Reserve Bank deputy governor Geoff Bascand has held firm on its proposed new capital requirements for the banks, saying they would promote a level playing field among the big lenders.

Bascand said at a news briefing that the bank's proposals were about "putting the roof on while the sun is shining" — or bolstering the banks' capital adequacy before a crisis appears.

"Part of what's in these proposals involves quite a bit of levelling the playing field," he said.

"It is removing what we think is an artificial advantage that the big four banks have over the rest of the banking sector."

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"Some of the changes that we are doing is closing the gap," Bascand said, adding that ANZ Bank holds half as much capital as Kiwibank.

He said there could be transitional impacts as the banks moved to greater capital adequacy, but that there would be advantages in the longer term.

"In the long run, this makes New Zealand safer and it's hard to see how it could increase the cost of funds to New Zealand, but different parts of the capital market will respond in different ways."

Bascand said the current rules distort competition.

Some banking analysts have warned that interest rates could rise because of higher capital requirements.

In a supporting slide, the central bank said: "Interest rates (borrowing and lending) could change — but we don't expect by much."

Lending margins above borrowing costs may expand by 20 to 40 basis points, it said.
"Banks make profits from lending. The competitive market will continue and if one bank pulls back in a particular segment of lending, we expect another will step up," the Reserve Bank said.

Twenty banks operate in New Zealand — 16 in the retail market.

The big four banks would have five years to increase their capital ratio from the current 12 per cent to 16 per cent.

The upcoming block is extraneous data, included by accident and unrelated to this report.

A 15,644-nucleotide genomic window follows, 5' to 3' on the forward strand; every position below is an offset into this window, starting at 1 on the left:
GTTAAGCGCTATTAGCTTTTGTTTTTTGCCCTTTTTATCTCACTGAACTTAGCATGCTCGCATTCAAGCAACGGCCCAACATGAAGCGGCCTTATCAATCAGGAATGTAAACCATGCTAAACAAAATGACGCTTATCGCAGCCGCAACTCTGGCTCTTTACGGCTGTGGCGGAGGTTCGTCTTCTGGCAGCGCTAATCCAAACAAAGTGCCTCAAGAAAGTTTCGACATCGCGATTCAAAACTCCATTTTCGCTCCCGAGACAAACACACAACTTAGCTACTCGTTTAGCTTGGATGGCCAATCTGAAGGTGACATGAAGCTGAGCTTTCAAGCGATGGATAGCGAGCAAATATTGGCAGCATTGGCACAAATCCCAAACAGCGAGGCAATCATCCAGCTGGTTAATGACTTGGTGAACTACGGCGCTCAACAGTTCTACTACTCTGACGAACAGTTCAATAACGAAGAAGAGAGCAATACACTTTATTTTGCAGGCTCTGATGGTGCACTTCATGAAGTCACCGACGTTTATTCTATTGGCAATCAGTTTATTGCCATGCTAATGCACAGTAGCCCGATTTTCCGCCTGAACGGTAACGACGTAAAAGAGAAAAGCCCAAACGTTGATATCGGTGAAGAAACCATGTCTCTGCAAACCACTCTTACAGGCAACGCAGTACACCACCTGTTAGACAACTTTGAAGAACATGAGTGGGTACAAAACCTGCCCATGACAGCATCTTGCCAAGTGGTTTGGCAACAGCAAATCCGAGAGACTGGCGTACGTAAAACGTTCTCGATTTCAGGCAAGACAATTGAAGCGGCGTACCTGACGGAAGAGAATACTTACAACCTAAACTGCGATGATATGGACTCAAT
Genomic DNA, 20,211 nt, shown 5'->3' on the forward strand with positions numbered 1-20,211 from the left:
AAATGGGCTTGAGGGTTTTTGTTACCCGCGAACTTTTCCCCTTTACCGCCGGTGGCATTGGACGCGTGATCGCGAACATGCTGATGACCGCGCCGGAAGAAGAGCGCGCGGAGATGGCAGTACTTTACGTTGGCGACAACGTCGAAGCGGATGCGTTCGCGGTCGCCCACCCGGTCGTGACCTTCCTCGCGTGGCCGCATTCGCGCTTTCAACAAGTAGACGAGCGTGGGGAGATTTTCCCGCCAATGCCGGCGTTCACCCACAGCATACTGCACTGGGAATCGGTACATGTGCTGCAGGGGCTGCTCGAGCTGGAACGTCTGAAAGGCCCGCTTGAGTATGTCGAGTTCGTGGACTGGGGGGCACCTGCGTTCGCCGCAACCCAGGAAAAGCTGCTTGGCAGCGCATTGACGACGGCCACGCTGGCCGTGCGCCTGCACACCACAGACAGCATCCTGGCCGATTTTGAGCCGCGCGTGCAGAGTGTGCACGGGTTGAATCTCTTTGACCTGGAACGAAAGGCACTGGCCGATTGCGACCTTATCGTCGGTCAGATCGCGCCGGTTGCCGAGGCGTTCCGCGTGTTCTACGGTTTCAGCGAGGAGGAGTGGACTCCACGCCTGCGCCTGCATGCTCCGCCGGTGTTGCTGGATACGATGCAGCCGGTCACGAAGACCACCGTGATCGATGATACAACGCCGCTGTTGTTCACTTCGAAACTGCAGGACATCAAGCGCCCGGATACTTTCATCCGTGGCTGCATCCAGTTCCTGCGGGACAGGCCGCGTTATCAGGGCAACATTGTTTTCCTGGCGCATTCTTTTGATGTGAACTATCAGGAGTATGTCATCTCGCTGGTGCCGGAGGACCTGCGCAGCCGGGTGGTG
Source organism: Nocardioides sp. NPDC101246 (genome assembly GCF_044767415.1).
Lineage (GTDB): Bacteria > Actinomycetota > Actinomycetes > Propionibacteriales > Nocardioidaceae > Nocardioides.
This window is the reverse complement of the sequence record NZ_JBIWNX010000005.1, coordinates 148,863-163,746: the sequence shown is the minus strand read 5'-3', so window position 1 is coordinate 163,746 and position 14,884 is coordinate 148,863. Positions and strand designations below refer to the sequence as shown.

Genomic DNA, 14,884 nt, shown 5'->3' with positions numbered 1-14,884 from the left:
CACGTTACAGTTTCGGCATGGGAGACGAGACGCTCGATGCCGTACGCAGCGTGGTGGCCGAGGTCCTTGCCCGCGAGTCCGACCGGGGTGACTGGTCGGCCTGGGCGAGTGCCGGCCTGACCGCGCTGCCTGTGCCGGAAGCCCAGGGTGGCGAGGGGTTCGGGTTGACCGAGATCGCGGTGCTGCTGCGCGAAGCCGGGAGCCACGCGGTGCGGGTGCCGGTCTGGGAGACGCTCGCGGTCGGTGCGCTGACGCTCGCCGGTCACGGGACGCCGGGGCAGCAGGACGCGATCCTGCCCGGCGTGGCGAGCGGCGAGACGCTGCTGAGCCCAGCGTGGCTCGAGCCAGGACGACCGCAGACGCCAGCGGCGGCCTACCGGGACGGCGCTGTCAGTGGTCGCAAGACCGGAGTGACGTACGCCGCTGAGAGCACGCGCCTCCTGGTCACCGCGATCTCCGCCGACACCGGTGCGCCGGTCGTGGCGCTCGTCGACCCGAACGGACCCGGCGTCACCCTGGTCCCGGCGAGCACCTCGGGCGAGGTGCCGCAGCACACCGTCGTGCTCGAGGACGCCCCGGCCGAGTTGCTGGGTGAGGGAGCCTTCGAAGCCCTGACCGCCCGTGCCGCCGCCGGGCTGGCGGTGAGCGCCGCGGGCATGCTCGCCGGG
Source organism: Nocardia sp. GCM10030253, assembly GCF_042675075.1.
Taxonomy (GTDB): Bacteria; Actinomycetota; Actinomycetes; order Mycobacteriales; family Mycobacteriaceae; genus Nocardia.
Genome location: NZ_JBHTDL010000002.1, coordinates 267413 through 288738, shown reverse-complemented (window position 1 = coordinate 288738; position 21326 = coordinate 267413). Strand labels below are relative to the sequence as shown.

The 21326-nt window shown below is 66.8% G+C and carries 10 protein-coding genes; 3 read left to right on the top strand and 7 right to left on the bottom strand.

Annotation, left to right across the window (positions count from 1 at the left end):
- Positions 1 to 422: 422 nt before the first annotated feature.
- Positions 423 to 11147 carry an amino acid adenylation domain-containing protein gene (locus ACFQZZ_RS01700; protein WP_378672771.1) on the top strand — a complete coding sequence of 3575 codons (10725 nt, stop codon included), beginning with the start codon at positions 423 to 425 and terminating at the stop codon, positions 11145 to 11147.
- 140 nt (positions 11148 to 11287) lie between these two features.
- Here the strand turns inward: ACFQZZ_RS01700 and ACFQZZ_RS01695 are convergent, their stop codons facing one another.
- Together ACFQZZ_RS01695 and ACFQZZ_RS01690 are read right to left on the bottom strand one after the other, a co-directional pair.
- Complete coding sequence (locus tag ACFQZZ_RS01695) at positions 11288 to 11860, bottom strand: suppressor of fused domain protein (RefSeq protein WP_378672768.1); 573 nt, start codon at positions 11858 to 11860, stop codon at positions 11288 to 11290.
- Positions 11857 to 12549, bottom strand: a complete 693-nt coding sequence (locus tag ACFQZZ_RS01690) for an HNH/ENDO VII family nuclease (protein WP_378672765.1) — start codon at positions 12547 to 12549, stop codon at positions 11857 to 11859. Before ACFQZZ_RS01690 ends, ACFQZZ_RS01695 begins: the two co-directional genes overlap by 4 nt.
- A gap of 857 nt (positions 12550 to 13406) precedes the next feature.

The bank expects a combined increase in capital of around $20 billion among the big four as a result of higher capital requirements.

Other banks have to increase their capital ratio from the current average of 14 per cent to 15 per cent — increasing their combined capital by $0.9 billion.

Banks will make their own decisions as to how they manage their balance sheets.
Bascand said this could be done by retaining more profits over several years — rather than pay out dividends to their owners — or the banks could raise more capital from their shareholders.

The Reserve Bank estimates that the big four could get there by retaining 70 per cent of their net earnings over five years.

The small bank sector might take longer to reach the target, perhaps around seven years.
The RBNZ is proposing that banks be required to raise high-quality Tier-1 capital to 16 per cent of overall their risk-weighted assets, which is almost double the current level that is required.

The central bank is seeking submissions by early May and expects to release its final decision on the proposal in the third quarter.

Today's briefing came ahead of a speech by Bascand on Tuesday entitled "Safer Banks for a Safer New Zealand".

Bascand said the capital increase would leave New Zealand banks in a stronger position to withstand shocks, and protect the banking system.